Possibility of connecting multiple FW batteries for longer battery life

I dont know a ton about batteries, but seeing FW get picked up more and more by the DIY community (like DIYPerks) and also managing a small framework community of my own (and seeing people ask about battery life, im curious: How possible is it to (safely) use multiple FW batteries for greater battery life in a DIY enclosure?

Optimistically it would be nice if it was a relatively simple wiring job if you have the connectors and could DIY a splitter or something to connect two FW batteries to the one motherboard connector. but what little I do know about batteries tells me this is probably going to require some custom PCB solution and/or some kind of balancing circuit.

Ive had previous laptops that have dual batteries (one internal, one external/removable), so id be curious how they do it and if this could be mimicked by some framework-compatible DIY mod.

This is also similar to my other thread where i was thinking about trying to reuse those still-good batteries in my older lenovo laptop, which seemed to have more challenges as you mix voltages and capacities and stuff. Maybe using only FW batteries is easier?

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Having personally just torn into (CAREFULLY) an XPS 13 battery pack that no longer holds a consistent charge, I can say it’d probably be easier to parasite (for want of a better term) a larger cell pack onto the existing battery balancing circuit (the part that is inside the battery pack itself, not on the mainboard).

My plan, as I’ve said somewhere in this forum before, is to have cylindrical cells in a flat package in an extended bottom case, and simply tap into the existing battery circuit, probably minus the factory pouch cells. But then, I’m going for something monstrous, like 500+ Wh of capacity, so take my designs with a grain of salt. :grin:

If you connect two identical batteries in parallel, the BMS will see it as one battery with 200% Battery Health. The beauty of it is both batteries will be drained and charge at the same time, they will simply help each other out.

The key is to connect the batteries before the BMS

Here are some examples

I have done this on both my iPhone and Samsung phones, so they have 6700 mAh (1700 mAh original + 5000 mAh) and 12000 mAh (7000 mAh original + 5000 mAh) respectively, both saw a massive endurance uplift from the extra battery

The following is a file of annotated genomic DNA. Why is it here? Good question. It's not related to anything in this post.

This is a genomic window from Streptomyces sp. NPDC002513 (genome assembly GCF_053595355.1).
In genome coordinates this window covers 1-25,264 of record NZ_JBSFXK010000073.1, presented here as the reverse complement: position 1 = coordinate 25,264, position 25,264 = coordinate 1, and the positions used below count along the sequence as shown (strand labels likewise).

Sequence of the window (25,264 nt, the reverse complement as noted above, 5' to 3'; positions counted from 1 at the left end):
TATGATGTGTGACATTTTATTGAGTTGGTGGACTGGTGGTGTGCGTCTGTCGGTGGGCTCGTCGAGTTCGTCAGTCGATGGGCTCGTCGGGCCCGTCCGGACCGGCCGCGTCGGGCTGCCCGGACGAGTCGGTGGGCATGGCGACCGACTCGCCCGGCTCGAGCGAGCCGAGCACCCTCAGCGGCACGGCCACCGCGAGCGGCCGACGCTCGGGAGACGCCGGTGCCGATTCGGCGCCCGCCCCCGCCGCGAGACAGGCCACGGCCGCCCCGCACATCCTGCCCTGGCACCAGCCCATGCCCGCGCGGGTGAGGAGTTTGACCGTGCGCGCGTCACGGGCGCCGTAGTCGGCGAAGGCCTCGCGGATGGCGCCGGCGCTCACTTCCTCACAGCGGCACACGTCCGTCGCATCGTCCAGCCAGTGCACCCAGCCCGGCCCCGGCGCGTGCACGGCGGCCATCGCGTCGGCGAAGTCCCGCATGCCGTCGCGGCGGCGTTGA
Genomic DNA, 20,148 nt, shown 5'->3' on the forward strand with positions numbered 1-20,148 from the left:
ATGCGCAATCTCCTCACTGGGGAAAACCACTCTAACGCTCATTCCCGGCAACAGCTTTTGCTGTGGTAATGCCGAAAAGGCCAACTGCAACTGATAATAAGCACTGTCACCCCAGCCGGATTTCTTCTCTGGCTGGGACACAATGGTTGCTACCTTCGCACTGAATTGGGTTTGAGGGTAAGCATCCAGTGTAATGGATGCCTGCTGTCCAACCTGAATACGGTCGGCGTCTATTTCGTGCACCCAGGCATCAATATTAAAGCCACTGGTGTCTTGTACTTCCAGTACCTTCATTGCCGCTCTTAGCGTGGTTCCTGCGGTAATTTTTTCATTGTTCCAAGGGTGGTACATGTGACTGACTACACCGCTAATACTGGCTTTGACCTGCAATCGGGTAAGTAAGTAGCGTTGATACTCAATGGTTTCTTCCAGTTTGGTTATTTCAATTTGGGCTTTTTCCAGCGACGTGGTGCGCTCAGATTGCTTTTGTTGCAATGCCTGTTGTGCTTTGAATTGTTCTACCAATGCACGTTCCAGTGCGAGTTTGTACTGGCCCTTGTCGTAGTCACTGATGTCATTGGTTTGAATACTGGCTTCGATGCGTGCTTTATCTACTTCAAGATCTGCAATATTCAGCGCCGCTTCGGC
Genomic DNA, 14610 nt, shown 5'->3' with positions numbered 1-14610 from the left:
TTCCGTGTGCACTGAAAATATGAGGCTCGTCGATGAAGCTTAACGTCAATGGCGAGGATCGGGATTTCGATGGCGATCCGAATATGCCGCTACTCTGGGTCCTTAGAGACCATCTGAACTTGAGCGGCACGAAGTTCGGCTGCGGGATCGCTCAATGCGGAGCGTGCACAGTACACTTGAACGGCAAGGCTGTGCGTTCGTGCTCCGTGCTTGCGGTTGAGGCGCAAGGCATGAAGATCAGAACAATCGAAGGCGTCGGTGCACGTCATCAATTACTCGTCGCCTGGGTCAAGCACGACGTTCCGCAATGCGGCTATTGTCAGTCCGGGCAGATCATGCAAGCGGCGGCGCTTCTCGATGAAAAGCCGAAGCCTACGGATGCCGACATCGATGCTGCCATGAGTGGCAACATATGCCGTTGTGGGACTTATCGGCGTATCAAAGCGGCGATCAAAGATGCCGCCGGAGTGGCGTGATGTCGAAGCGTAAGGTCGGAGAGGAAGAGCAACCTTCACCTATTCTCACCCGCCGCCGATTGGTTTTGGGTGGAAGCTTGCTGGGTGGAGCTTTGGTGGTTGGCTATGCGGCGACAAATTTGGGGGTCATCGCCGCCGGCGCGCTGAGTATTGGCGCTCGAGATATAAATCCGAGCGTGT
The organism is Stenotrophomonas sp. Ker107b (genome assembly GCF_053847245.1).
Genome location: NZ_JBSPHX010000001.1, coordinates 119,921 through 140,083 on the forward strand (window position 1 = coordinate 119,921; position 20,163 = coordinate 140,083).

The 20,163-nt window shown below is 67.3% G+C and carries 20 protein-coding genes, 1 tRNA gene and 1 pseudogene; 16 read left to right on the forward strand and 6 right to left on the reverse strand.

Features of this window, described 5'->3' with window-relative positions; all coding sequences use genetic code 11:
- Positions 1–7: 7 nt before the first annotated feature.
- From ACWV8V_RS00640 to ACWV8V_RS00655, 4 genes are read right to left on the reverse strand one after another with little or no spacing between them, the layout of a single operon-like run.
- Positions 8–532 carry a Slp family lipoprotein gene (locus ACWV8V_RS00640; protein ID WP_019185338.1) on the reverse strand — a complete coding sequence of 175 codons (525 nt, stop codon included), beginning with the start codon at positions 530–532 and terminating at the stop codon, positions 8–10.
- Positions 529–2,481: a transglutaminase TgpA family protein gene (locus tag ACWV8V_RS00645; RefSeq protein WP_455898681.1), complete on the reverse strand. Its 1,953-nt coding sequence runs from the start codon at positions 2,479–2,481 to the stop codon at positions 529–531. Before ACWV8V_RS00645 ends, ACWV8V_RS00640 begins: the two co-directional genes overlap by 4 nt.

You also need to make sure that the batteries have matching voltage levels. In general there are 2 types of batteries typically used in phones and laptops:

  • 3.7V cell, fully charges at 4.2V
  • 3.85V cell, fully charges at 4.35V

Those specifications are printed in the battery itself

If the original battery is a 3.7 type, its fine to add a 3.85 type. But if your laptop has a 3.85 type, you MUST also add a 3.85 as it would otherwise overcharge the poor little battery cell to 4.35V

In a laptop, the batteries are usually arranged in 3S or 4S layout, that is 3 cells in series, or 4 cells in series. So 3.7 type would have 11.1V (3S) or 14.8V (4S) printed on the battery. Meanwhile, a 3.85 type would have 11.5V or 15.4V

Remember to also always put identical battery in each part of the series. If you add 1000 mAh to the first cell, you must also add 1000 mAh on the second and third one, as the machine will simply pick the smallest one to determine the percentage

The possibility of starting a house fire goes up too!

or just plug a power bank into the type-c port…


Just an idea:
I would love to see a battery pack that has replaceable 18650 cells. When I say replaceable, I mean you don’t replace the battery with BMS pcb, but only the cells inside it. Sort of imagine it like a TV remote, just pop open the cover and replace the 18650 cells.

For god’s sake, laptops were invented for the sole purpose of being portable, so you better make sure that battery lasts the whole day (and also easy/cheap to replace when it degrades) I love the idea of combining official battery packs to double capacity, maybe with a thicker chassis it may work.